Engineering a Better World

When people say they want to be an engineer the next best question is: what kind?

There are something like 27 different kinds of engineering: everything from Mechanical Engineers to Civil Engineers, Chemical Engineers and Biomedical Engineers.

Chances are if you’re a human being, and if you’re reading this you probably are, there is something in engineering that appeals to you. Even if it’s only the salary.

More likely you’ll think about saving the planet. For example: chemical engineers develop advanced technologies, monitoring devices, modeling techniques, and operating strategies that reduce the volume and toxicity of pollutants that enter the air, waterways, and soil. And that’s just one way engineers contribute to the planet.

And there’s good news for engineers on the pay front too. The 2012 Engineering Income and Salary Survey, conducted by the American Society of Mechanical Engineers (ASME) and the American Society of Civil Engineers (ASCE), showed an uptick in engineering salaries – no matter what the specific field.

“Engineering continues to be one of the most robust professions,” Thomas G. Loughlin, Executive Director of ASME, said in an ASME podcast on the Engineering Job Outlook in an Uncertain Economy. “It’s backed up by the fact that the unemployment rate among engineers is currently about half the national average.”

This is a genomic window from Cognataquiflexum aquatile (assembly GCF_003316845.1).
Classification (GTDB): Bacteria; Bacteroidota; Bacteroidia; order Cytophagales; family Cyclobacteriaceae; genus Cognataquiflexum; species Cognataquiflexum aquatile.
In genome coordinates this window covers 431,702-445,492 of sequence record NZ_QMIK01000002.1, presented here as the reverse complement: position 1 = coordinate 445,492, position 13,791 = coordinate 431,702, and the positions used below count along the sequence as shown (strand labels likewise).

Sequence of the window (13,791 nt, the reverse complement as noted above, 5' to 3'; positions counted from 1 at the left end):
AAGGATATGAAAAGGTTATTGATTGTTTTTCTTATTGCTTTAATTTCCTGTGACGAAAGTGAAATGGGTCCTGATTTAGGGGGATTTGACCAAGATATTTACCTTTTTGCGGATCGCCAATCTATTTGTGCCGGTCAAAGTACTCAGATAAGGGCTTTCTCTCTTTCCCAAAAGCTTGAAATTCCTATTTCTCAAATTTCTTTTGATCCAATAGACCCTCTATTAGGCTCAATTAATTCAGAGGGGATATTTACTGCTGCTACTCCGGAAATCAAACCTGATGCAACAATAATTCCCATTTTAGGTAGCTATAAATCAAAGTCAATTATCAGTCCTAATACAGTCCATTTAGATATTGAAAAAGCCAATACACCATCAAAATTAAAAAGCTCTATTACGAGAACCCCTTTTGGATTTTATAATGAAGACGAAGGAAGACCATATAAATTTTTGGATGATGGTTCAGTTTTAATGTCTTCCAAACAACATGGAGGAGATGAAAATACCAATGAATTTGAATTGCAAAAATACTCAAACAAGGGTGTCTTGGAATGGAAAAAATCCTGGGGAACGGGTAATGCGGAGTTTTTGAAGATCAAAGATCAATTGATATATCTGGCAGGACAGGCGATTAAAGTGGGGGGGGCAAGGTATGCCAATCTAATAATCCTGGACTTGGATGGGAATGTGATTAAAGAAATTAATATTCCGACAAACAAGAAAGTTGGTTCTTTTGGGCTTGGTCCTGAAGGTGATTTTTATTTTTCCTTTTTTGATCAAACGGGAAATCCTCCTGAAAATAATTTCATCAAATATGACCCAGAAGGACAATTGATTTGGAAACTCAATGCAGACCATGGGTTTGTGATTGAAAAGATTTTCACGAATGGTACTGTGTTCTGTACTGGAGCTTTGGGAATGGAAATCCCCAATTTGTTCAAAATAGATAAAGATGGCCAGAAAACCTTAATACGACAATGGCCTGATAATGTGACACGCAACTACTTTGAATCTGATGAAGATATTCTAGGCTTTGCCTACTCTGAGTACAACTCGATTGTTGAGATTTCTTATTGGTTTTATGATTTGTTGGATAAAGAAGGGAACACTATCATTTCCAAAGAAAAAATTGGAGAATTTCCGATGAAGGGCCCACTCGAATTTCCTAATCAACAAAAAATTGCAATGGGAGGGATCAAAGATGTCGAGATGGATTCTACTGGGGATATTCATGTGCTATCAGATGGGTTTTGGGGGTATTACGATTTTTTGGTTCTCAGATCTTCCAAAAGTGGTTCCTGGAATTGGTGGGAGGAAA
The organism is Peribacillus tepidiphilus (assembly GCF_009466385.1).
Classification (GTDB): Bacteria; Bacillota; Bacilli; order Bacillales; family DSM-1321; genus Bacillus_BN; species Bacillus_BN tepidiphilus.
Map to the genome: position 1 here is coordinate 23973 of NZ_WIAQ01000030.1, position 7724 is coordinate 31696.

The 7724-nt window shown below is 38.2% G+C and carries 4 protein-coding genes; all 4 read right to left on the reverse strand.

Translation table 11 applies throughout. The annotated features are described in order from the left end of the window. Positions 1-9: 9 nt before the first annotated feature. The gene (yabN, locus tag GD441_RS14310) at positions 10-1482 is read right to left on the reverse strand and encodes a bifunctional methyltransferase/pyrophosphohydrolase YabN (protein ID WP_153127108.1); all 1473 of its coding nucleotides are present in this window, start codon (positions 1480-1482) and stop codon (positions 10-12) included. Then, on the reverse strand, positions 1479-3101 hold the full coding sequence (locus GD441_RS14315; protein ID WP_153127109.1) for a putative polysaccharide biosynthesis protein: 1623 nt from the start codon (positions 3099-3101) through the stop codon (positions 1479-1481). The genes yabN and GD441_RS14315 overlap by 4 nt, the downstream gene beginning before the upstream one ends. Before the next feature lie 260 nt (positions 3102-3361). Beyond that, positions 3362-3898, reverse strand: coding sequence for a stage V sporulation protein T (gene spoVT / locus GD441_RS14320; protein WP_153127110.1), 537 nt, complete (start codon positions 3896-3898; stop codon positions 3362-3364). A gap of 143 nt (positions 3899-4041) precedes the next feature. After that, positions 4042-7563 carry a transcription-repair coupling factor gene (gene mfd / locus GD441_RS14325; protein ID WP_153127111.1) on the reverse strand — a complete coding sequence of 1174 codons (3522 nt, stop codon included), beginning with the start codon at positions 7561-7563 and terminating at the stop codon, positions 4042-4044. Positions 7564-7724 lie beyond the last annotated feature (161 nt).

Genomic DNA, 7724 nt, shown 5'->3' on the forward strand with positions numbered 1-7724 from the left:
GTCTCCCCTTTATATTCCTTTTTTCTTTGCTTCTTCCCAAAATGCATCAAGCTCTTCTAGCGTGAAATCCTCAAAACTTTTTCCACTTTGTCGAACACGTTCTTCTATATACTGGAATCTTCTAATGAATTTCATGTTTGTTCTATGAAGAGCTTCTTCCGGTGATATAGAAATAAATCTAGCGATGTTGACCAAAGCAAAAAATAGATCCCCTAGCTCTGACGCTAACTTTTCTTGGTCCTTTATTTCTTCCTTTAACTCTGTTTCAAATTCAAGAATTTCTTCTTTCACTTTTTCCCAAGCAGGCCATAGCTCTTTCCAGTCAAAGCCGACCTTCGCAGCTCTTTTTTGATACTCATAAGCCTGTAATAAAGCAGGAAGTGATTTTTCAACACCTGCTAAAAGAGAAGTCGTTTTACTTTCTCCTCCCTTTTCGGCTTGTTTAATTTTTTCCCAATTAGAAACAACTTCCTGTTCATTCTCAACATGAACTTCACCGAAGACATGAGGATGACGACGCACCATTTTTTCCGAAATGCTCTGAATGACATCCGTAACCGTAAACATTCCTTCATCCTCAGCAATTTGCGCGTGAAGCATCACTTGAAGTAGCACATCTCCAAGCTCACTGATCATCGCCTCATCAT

Over 12,000 engineers from the U.S. responded to the ASME’s online salary survey between April 1, 2011 and March 31, 2012, revealing the average total annual income in the U.S. in 2012 was $103,497, a four percent increase over the previous year.

According to the survey, the engineers who saw their wages increase consistently were those with increased engineering experience. The median income of full-time salaried respondents increased regularly from $55,000 for those with less than one year of experience to $127,800 for those with 25 years of experience or more.

Fresh graduates with engineering degrees are also getting some of the highest salary offers, according to U.S. News & World Report.

Engineers are in Demand

  • Biomedical Engineering
  • Chemical Engineering
  • Environmental Engineering
  • Civil Engineering
  • Computer Engineering
  • Marine Engineering
  • Geotechnical Engineering
  • Industrial Engineering

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